The Carey Community Forum (CCF) is a long-standing Carey parent group which seeks to offer all parents education and support on topics that can sometimes be tricky for parents to tackle with their children. Over many years, the CCF has attracted leading experts across various fields including anxiety and depression, the future of work, cyber safety and pornography and young people. The first CCF event for 2021 continues this long and important tradition with a focus on gender diversity and inclusivity.
La Trobe University recently published the fourth in a series of significant national reports, ‘Writing Themselves in 4: The Health and Wellbeing of LGBTQA+ Young People in Australia’. The report involved an online survey of people living in Australia aged between 14 and 21 years who identified as LGBTIQIA+ and the comprehensive findings reinforce why an event like this one is so important:
Despite excellent work at Carey in inclusivity and diversity over many years, we cannot afford to pretend that our community is in some way immune from statistics like these. As part of our ongoing commitment to inclusivity and diversity, Carey has recently developed our policies and procedures in this area as they relate to students and staff. We have also developed an Inclusivity Statement to express our commitment and whole-school approach to providing an environment of mutual respect, fairness, equity and justice at Carey. Our Inclusivity Statement is now displayed on the Carey website. We are also committed to a constant cycle of education and reflection to ensure ongoing support and care for all community members.
This of course extends to the work of the CCF and I value their commitment in putting together a program that thoughtfully invites participants to grapple with some of these big and complex issues. This event will see assembled leading experts in gender diversity and inclusivity for schools and families. Joining them will be parents, a number of Carey staff and past and current student leaders. The evening will commence with a presentation from Dr Jacques Rizk, a Melbourne-based senior clinical psychologist who works in private practice as a clinician and supervisor, and in the community as a consultant and trainer. Dr Rizk has a special interest in the mental health of people who identify as LGBTIQA+ and has previously worked with Carey staff and the Board. The second part of the evening will involve a panel discussion.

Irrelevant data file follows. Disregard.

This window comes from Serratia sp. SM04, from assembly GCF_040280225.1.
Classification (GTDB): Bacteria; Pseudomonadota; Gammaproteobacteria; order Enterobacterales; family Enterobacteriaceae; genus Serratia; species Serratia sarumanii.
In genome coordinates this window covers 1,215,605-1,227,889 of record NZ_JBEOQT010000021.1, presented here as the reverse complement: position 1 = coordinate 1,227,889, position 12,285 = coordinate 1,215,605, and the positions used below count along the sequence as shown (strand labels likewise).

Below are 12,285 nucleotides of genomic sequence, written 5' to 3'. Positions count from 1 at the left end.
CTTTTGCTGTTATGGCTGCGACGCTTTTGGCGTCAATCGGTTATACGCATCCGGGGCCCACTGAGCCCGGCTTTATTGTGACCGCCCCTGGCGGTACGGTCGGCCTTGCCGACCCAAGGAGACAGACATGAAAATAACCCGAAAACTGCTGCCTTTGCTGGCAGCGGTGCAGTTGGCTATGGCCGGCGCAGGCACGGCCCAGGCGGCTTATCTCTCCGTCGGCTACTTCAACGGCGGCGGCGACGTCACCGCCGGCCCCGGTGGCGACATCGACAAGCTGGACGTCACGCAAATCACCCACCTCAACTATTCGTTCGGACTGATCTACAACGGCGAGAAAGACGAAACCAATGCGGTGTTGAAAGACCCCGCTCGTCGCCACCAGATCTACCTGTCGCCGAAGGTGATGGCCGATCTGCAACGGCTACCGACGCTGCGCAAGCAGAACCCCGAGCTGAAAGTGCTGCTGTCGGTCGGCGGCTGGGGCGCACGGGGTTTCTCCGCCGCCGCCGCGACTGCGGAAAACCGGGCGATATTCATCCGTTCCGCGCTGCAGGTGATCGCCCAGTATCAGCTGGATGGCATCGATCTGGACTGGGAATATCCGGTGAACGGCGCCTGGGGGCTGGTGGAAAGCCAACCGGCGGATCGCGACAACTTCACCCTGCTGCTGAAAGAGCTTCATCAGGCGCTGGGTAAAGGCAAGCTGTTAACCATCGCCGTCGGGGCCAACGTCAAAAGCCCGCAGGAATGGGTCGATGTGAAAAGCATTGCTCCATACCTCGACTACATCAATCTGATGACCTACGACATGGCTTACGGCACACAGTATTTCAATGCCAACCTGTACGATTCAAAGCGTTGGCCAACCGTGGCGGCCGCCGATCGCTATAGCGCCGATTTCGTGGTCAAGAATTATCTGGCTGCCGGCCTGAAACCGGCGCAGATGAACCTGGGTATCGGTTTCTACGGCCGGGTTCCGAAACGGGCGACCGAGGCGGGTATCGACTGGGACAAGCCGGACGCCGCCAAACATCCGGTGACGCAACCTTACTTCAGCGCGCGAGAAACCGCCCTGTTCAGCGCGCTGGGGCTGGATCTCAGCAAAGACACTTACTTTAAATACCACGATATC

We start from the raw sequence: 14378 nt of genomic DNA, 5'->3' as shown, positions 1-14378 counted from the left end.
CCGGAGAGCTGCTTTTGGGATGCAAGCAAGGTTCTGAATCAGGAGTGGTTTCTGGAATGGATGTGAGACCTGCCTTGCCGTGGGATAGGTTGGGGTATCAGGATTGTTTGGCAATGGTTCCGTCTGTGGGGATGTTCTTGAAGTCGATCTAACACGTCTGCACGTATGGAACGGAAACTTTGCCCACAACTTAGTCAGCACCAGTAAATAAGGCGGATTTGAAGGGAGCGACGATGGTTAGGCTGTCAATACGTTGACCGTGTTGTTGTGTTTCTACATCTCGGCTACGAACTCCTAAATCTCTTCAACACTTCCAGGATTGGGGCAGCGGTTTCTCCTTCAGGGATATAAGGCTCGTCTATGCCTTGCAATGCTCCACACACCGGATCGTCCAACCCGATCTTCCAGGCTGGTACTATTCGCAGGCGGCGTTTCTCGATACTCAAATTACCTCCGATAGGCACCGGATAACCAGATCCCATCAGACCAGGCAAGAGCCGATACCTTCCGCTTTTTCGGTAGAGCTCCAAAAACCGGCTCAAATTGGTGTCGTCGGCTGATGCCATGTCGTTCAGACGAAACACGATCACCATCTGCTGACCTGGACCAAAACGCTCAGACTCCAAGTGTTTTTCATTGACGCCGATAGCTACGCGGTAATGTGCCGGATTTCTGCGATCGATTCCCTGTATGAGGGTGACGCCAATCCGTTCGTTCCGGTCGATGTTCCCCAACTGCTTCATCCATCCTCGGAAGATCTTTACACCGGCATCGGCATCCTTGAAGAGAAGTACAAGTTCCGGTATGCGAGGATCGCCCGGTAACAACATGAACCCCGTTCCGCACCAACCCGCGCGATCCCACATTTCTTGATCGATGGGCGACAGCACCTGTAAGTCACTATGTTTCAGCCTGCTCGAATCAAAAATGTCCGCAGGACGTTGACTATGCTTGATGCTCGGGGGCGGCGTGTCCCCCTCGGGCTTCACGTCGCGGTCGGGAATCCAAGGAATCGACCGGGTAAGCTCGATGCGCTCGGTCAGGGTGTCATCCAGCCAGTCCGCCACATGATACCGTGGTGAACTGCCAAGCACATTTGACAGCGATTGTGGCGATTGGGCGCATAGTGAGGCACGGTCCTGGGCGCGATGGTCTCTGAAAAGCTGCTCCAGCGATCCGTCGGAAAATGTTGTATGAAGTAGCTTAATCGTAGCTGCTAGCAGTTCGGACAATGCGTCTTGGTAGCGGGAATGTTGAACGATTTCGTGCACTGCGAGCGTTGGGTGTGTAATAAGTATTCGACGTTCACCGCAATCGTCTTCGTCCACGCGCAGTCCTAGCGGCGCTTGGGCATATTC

It’s important to note that the ‘Writing Themselves in Report 4’ ultimately points to strong signs of hope and provides much cause for celebration. Participants were asked to consider ‘What makes you feel good about yourself?’. Key themes that emerged in the young people’s responses included:
It is so important to know what activities and practices our young people value. It helps to ensure that our community-building planning has these trends as the inspiration behind them.
Thursday 18 March 18, 7.00–8.30pm
Participants register on TryBooking and can access the evening either online or from the MGH Extension. The link to the online stream is XXX. Participants may also choose to register a question for the panel ahead of time and can do so by emailing: firstname.lastname@example.org Questions can also be submitted on the night.
 LGBTQIA+ to refer to people who identify as lesbian, gay, bisexual, trans, queer or asexual. The ‘+’ reflects our engagement with others who identify as same or multigender attracted or gender diverse but who use a wide range of different identity terms
Head of Student Development